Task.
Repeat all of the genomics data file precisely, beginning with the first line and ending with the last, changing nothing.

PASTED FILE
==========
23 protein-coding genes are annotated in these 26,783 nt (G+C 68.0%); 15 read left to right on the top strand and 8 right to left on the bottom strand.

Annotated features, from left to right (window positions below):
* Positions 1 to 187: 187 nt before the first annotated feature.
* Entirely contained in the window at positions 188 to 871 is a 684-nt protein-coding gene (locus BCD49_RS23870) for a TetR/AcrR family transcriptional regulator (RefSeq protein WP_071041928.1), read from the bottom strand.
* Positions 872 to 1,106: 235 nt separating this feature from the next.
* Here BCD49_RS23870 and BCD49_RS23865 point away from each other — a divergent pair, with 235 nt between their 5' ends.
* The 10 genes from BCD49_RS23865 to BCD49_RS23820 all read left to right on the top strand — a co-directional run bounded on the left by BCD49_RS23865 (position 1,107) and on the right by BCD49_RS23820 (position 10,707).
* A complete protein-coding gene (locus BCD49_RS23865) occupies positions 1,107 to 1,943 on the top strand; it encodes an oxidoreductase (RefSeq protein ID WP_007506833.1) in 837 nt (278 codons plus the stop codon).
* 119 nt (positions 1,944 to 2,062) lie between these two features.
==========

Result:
23 protein-coding genes are annotated in these 26,783 nt (G+C 68.0%); 15 read left to right on the top strand and 8 right to left on the bottom strand.

Annotated features, from left to right (window positions below):
* Positions 1 to 187: 187 nt before the first annotated feature.
* Entirely contained in the window at positions 188 to 871 is a 684-nt protein-coding gene (locus BCD49_RS23870) for a TetR/AcrR family transcriptional regulator (RefSeq protein WP_071041928.1), read from the bottom strand.
* Positions 872 to 1,106: 235 nt separating this feature from the next.
* Here BCD49_RS23870 and BCD49_RS23865 point away from each other — a divergent pair, with 235 nt between their 5' ends.
* The 10 genes from BCD49_RS23865 to BCD49_RS23820 all read left to right on the top strand — a co-directional run bounded on the left by BCD49_RS23865 (position 1,107) and on the right by BCD49_RS23820 (position 10,707).
* A complete protein-coding gene (locus BCD49_RS23865) occupies positions 1,107 to 1,943 on the top strand; it encodes an oxidoreductase (RefSeq protein ID WP_007506833.1) in 837 nt (278 codons plus the stop codon).
* 119 nt (positions 1,944 to 2,062) lie between these two features.